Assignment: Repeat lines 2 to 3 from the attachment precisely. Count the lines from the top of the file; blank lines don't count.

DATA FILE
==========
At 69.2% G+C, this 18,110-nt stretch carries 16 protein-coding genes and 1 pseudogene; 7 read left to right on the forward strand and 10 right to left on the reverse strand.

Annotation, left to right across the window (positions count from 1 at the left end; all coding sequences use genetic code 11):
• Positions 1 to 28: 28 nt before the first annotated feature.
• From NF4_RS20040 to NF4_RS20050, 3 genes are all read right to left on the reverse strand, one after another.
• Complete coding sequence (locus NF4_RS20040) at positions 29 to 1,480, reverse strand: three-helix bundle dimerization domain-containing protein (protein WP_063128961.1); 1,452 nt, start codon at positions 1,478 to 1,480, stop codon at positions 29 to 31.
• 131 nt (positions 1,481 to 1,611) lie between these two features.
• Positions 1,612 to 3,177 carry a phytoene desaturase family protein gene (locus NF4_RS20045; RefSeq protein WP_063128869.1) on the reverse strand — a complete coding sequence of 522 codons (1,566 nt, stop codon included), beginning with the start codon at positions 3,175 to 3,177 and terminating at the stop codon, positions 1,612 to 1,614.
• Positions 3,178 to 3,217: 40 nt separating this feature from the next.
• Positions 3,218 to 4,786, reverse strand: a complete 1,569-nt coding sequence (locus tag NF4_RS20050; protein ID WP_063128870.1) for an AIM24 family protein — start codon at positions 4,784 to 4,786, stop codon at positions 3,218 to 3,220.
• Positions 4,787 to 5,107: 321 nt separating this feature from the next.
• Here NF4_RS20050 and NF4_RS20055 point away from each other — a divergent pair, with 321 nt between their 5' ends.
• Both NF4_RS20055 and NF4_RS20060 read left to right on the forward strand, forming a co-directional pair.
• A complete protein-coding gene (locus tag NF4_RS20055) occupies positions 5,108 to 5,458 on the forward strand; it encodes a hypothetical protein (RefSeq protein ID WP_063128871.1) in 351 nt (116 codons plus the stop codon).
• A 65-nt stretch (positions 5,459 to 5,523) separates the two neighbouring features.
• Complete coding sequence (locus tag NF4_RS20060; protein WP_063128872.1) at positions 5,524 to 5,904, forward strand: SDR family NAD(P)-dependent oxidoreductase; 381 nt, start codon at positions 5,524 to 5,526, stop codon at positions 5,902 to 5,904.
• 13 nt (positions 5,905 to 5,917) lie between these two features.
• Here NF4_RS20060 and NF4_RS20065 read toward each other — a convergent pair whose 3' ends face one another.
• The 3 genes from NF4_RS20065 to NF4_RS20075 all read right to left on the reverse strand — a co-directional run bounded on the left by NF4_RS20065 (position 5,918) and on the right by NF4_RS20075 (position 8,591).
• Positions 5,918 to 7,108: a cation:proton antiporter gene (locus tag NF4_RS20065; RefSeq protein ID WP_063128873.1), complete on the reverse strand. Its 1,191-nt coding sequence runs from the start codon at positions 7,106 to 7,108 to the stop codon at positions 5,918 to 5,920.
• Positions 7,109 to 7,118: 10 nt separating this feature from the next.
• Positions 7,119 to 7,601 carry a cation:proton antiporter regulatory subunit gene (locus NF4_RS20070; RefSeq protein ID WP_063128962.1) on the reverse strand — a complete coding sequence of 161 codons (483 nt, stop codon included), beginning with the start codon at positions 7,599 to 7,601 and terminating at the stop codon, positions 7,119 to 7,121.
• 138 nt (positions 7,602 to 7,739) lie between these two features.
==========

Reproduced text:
Annotation, left to right across the window (positions count from 1 at the left end; all coding sequences use genetic code 11):
• Positions 1 to 28: 28 nt before the first annotated feature.